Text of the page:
Bahati PF member of parliament Harry Kalaba says President Edgar Lungu’s speech at the opening of the third session of the 12th National Assembly was simplistic and failed to accurately connect with what was obtaining on the ground.

And Kalaba, the former foreign affairs minister, has vowed to continue worshiping from various churches across the country despite pressure coming from the State, saying he is not breaking any laws in so doing.

In an interview, Kalaba described President Lungu’s speech to Parliament last Friday was “very casual” and lacking urgency because it did not address any of the fundamental issues affecting citizens, which everyone was expecting him to do.

“The President’s speech lacked urgency, it was very platonic. I had a feeling that maybe there was a disconnect between what he was saying and what is really on the ground. I found him to be very casual in the manner he was handling issues. First of all, the manner in which he handled the issue of corruption, the manner in which he handled the Chinese relationship with Zambia. There are fundamental issues, which I was hoping the President was going to address, but he didn’t. You know, in times like where we are, you need extraordinary methodology to propel a nation to another level, [but] that speech was just business as usual and it is a very sad development for the country. I expected the President to talk about the creation of industries as being a corridor for wealth and job creation,” Kalaba said.

“He talked about power cuts being managed now, that they have reduced. I was hoping that he was going to connect the reduction in power cuts to the beginning of the creation of industries in line with the same Vision 2030 he was quoting, as well as the SADC Agenda and the African Union’s programme for the vision of Africa in 2063; the Africa we want. I was hoping he was going to talk about land ownership as being prerequisite for wealth creation and emancipation. I was praying that his Excellency, the President, was going to talk about the high levels of unemployment, but he didn’t even talk about it. He told us that 1,000 jobs have been created in [a certain] mine on the Copperbelt, but he didn’t explain how many of those 1,000 jobs are permanent and temporary or casual jobs. He fell short of telling us the type of jobs he has created from that 1,000 in those mines he was talking about. And that criteria he told us that government had come up with to create jobs and diversify the economy, what criteria is that?”

Kalaba also wondered how President Lungu would instruct Minister of Energy Mathew Nkhuwa to broaden electricity coverage in the country from the current 31 per cent without giving any guidance about the steps he needed to take.

“He tells the Minister of Energy that 31 per cent of Zambians are the only ones having access to energy so he should ensure that it goes up. But he does not tell us how the Minister of Energy is going to do it, that’s supposed to be for the President, to tell the nation that, ‘these are the steps we have put in place to ensure that by the end of next year, Zambians will move from 31 per cent to somewhere around 50 per cent, and these are the measures that we have taken in place.’ I was hoping to hear the steps, but he was so simplistic just to say ’31 per cent, we are expecting to up the game, no, the President was very casual. His Excellency, the President, was very casual and Zambians should brace themselves for a lot ahead of them, there is a lot ahead of them,” Kalaba warned.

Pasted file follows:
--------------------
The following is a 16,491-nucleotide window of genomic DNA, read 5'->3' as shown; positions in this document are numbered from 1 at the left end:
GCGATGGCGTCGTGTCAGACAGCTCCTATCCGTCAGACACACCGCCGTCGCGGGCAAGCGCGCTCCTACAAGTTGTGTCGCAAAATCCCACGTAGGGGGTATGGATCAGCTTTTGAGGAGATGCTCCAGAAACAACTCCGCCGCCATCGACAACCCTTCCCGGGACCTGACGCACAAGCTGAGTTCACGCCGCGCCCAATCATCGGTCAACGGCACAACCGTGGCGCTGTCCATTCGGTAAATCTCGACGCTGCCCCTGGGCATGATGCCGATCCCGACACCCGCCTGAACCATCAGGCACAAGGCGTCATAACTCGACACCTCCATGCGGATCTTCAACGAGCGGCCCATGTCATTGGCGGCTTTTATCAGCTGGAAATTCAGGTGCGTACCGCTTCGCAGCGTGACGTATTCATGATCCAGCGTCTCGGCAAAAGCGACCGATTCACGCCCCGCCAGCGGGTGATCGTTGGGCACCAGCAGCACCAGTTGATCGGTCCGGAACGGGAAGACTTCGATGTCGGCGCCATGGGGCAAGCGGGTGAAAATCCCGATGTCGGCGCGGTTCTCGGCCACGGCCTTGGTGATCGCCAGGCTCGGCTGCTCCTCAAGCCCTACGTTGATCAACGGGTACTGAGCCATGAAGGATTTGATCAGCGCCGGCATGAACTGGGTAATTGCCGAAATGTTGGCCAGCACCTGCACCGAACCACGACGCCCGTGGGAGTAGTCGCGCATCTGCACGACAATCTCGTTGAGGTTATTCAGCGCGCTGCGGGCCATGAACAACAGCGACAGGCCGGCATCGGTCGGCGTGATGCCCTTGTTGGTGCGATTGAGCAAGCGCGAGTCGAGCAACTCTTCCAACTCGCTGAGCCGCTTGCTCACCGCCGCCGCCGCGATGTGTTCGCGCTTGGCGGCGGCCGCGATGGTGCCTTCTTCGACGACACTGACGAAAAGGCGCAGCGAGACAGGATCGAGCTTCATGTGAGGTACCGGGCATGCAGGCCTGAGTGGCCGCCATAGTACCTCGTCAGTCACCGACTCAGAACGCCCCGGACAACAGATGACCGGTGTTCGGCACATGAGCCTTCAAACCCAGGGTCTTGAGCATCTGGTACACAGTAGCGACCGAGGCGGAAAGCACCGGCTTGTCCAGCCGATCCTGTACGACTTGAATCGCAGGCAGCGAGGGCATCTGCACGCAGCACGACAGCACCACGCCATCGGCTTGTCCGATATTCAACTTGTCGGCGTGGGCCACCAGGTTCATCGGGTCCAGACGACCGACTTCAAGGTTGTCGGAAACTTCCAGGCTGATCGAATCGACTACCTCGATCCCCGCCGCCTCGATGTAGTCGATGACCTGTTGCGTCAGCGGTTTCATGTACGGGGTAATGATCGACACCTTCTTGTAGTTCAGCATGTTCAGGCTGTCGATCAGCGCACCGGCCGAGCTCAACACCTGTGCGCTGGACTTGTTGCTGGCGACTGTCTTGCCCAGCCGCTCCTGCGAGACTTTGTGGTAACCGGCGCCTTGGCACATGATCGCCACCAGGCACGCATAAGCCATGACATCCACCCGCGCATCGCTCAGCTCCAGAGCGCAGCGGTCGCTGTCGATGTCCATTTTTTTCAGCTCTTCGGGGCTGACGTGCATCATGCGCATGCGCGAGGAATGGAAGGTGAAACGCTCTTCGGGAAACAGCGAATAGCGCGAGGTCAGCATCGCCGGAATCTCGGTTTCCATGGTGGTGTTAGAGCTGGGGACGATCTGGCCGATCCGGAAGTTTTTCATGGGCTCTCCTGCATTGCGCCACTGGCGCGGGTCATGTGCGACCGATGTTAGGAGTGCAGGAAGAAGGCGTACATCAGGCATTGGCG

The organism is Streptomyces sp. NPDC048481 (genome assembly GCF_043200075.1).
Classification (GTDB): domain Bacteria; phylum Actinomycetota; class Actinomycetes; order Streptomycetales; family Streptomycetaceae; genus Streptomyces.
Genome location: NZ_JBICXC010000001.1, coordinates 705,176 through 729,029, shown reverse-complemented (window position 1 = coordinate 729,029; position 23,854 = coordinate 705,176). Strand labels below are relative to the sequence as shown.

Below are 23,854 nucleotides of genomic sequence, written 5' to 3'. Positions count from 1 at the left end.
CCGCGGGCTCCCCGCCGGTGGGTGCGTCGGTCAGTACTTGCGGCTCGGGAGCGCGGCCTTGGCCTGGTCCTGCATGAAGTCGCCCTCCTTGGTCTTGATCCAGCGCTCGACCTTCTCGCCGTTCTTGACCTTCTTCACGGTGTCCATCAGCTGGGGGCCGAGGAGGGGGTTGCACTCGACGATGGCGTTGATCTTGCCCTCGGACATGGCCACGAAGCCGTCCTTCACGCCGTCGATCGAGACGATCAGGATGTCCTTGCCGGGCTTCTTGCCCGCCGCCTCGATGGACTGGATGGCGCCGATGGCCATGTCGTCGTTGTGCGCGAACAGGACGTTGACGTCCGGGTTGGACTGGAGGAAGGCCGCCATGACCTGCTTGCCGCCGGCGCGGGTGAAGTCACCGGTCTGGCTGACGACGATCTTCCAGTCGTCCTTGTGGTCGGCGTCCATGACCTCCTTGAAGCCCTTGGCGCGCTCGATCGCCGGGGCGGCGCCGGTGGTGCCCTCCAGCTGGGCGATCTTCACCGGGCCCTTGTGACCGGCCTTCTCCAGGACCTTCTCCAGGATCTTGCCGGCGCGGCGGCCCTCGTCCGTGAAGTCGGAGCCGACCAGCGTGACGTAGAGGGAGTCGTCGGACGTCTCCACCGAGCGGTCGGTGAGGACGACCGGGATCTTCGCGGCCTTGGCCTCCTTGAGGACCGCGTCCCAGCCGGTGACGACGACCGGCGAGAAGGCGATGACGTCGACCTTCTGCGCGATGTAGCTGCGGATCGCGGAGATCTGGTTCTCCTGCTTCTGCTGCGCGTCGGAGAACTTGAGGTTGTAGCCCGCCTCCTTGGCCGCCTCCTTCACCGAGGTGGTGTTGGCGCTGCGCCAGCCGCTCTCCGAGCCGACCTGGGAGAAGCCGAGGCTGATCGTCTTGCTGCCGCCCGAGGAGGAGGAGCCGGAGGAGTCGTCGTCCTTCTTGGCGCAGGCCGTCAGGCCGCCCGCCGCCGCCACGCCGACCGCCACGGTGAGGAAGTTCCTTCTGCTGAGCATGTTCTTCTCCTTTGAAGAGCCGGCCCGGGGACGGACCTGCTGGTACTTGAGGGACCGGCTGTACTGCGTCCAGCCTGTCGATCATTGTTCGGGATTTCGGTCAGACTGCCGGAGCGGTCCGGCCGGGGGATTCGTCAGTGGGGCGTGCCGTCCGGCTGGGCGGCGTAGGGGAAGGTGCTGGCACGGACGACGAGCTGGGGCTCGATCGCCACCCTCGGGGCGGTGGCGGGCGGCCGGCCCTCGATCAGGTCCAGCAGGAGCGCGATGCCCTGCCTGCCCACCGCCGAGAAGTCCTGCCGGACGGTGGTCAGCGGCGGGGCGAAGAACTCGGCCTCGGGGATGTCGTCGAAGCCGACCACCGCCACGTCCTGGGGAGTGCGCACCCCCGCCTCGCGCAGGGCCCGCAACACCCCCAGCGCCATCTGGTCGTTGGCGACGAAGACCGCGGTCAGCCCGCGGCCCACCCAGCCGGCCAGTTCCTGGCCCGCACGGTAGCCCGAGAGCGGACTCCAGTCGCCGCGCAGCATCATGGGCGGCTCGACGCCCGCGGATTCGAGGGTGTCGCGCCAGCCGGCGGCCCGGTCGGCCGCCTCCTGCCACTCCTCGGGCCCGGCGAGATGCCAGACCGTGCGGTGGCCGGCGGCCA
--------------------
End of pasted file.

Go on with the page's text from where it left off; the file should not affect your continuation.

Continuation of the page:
He also expressed worry about the Head of State’s passion for the Chinese at the expense of the welfare of Zambians.

“A lot has been said about the Zambia – China relationship and I have said before that, I always salute the relations that exist between Zambia and China, but we need to manage that relationship so that it continues being an ‘all-weather’ friendship. He said, ‘we choose our own friends, and no matter how many headlines scream ‘China, China it does not matter’, just like that? Zambians have never complained about the relationship with the Chinese. In 1976, when Kaunda brought them, Zambians didn’t complain because the Chinese were not selling tomatoes. When Kaunda brought the Chinese here, they were not doing what Zambians were doing, they had specific roles that they were given. But today, we have failed to streamline that; we don’t hate the Chinese, what we are saying is that, as you bring them in here, can you give them specific roles that they should play like Kaunda did? But you find that it is [just] business as usual,” Kalaba lamented.

He insisted that there was no correlation between President Lungu’s speech and the real situation on the ground.

“Well, I found the speech falling short of the substantive; it was just talking, talking, and talking. Look at last year’s speech, in last year’s speech, it was the same thing about electricity. It was energy, ‘we are doing this about energy.’ It was like just getting the same sentence from last year’s speech into this year’s speech! So, governance has become that easy. People should be fair with him (President Lungu), those that are handling him and preparing these statements for him because [they are] showing a lot of disconnect between what the President is saying and what is going on,” Kalaba observed.